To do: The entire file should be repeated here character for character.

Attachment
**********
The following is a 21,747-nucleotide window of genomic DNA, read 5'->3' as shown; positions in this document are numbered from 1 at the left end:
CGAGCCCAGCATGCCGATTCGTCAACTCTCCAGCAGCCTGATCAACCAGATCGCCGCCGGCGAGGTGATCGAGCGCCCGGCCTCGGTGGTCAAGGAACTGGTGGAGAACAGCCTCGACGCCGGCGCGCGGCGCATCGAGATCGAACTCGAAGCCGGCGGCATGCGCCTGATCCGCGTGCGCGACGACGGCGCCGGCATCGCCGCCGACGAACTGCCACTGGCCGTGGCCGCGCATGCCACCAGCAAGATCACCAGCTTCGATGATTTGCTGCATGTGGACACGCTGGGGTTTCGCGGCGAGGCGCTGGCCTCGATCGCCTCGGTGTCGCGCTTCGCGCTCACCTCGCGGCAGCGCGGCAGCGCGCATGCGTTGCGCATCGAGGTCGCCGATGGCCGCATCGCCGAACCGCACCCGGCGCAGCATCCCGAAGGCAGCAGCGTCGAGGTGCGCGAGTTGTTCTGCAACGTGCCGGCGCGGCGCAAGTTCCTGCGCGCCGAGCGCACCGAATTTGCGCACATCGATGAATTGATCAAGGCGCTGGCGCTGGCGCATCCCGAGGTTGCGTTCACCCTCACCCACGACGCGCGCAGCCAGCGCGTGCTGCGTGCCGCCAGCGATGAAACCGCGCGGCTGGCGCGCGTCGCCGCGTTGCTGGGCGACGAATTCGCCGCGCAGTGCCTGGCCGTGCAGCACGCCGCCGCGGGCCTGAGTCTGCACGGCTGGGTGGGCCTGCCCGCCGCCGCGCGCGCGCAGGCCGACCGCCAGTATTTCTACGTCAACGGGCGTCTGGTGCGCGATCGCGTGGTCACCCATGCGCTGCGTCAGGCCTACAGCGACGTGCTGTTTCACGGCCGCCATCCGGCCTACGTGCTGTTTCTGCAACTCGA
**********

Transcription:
The following is a 21,747-nucleotide window of genomic DNA, read 5'->3' as shown; positions in this document are numbered from 1 at the left end:
CGAGCCCAGCATGCCGATTCGTCAACTCTCCAGCAGCCTGATCAACCAGATCGCCGCCGGCGAGGTGATCGAGCGCCCGGCCTCGGTGGTCAAGGAACTGGTGGAGAACAGCCTCGACGCCGGCGCGCGGCGCATCGAGATCGAACTCGAAGCCGGCGGCATGCGCCTGATCCGCGTGCGCGACGACGGCGCCGGCATCGCCGCCGACGAACTGCCACTGGCCGTGGCCGCGCATGCCACCAGCAAGATCACCAGCTTCGATGATTTGCTGCATGTGGACACGCTGGGGTTTCGCGGCGAGGCGCTGGCCTCGATCGCCTCGGTGTCGCGCTTCGCGCTCACCTCGCGGCAGCGCGGCAGCGCGCATGCGTTGCGCATCGAGGTCGCCGATGGCCGCATCGCCGAACCGCACCCGGCGCAGCATCCCGAAGGCAGCAGCGTCGAGGTGCGCGAGTTGTTCTGCAACGTGCCGGCGCGGCGCAAGTTCCTGCGCGCCGAGCGCACCGAATTTGCGCACATCGATGAATTGATCAAGGCGCTGGCGCTGGCGCATCCCGAGGTTGCGTTCACCCTCACCCACGACGCGCGCAGCCAGCGCGTGCTGCGTGCCGCCAGCGATGAAACCGCGCGGCTGGCGCGCGTCGCCGCGTTGCTGGGCGACGAATTCGCCGCGCAGTGCCTGGCCGTGCAGCACGCCGCCGCGGGCCTGAGTCTGCACGGCTGGGTGGGCCTGCCCGCCGCCGCGCGCGCGCAGGCCGACCGCCAGTATTTCTACGTCAACGGGCGTCTGGTGCGCGATCGCGTGGTCACCCATGCGCTGCGTCAGGCCTACAGCGACGTGCTGTTTCACGGCCGCCATCCGGCCTACGTGCTGTTTCTGCAACTCGA